What is an ISA?

Holly Thomas / 19 February 2015 ( 05 April 2017 )

If you want your savings or investments to grow at the best possible rate then an ISA – an individual savings account - can help. These are savings and investment vehicles where your money can grow largely free from tax.



ISAs were first introduced in 1999 to encourage people to save. The attraction is that money grows free from income tax deductions. Interest paid on cash is not taxed. Growth on money invested in the stock market, through an ISA, is tax efficient.

Income earned from any shares investments is taxed at 10%, so while basic-rate taxpayers would pay the same outside an ISA, this is a significant saving for higher and additional-rate taxpayers who would otherwise pay higher rates of 32.5% and 37.5% respectively.

Can you inherit an ISA from your spouse?

Tax efficient saving

Even better, you escape capital gains tax when you come to cash in your investment. You don’t even have to include savings held in an ISA on your tax return.

Money invested wisely in ISAs will grow faster than in the best standard savings account because no tax is deducted.

Even with low interest rates these days, it is worth putting your money into an ISA so that when rates do eventually rise, that money can grow tax-efficiently.

For more information on ISAs as an alternative saving option, please click here.

What are the ISA rules?

There are a few rules you have to adhere to, in order to keep hold of the precious tax shelter.

From April 2017, you can invest up to £20,000 in an ISA this tax year. You can put all of that into a cash ISA or an investment ISA or split it across the two. But if you try and pay over the limit in, your money will be returned.

Any ISA allowance you don’t use cannot be carried over. And if you withdraw any money, you can’t replace it, unless you haven’t reached the limit.

You can open one cash ISA and one investment ISA per year. However, if you open a cash ISA and later in the year see an account with a better rate you can move your money, as long as you adhere to the rules.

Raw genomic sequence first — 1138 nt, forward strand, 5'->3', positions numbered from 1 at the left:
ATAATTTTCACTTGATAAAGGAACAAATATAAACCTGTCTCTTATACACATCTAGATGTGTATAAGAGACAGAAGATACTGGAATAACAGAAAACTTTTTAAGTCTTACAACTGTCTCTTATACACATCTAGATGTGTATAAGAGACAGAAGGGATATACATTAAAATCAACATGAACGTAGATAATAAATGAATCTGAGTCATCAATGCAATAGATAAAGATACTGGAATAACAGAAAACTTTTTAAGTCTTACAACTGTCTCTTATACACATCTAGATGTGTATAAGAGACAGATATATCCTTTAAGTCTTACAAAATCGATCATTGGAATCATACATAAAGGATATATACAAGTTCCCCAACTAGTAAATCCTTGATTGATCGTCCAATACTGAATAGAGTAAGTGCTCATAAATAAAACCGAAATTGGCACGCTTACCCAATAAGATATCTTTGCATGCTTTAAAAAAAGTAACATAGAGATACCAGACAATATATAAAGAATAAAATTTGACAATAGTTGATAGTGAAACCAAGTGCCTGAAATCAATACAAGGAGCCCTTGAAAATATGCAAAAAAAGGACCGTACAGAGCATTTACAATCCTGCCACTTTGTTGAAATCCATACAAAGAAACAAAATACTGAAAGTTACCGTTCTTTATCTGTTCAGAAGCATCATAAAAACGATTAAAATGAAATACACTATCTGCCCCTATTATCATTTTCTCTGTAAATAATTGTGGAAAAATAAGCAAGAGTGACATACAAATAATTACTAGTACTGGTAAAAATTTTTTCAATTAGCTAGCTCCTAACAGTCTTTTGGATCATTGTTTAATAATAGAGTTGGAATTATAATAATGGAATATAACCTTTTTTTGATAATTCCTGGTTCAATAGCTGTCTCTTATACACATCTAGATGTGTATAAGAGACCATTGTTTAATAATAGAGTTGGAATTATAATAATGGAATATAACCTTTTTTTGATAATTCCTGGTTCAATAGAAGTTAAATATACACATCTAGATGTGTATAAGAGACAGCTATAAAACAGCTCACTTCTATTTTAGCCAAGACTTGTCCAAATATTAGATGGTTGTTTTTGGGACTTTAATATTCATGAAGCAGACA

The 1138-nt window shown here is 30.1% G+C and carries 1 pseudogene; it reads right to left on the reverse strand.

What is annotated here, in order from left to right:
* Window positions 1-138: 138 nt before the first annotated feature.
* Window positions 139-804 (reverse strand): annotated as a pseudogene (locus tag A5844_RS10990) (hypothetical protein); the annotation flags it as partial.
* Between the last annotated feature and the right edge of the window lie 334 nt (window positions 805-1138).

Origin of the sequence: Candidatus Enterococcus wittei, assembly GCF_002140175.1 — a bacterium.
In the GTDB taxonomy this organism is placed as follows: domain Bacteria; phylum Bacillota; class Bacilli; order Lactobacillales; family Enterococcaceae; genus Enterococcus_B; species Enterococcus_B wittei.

The new account must accept transfers from other ISAs, and you must then move all of your money from the original ISA into the new account, closing the old one.

Read more about transferring ISAs

ISAs for kids

It is not just grown-ups who can use ISAs to shelter their savings. The Junior ISA offers the same tax perks as an adult ISA, except it is available to children up to the age of 18. You can save or invest £4,080 in a Junior ISA for children or grandchildren.

The exception is children who were born between September 1, 2002 and January 2, 2011, who are entitled to child trust funds instead. Since April 2015, parents are able to convert CTFs to Junior ISAs, which are much cheaper to run with more choice for investing.

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The opinions expressed are those of the author and are not held by Saga unless specifically stated.

The material is for general information only and does not constitute investment, tax, legal, medical or other form of advice. You should not rely on this information to make (or refrain from making) any decisions. Always obtain independent, professional advice for your own particular situation.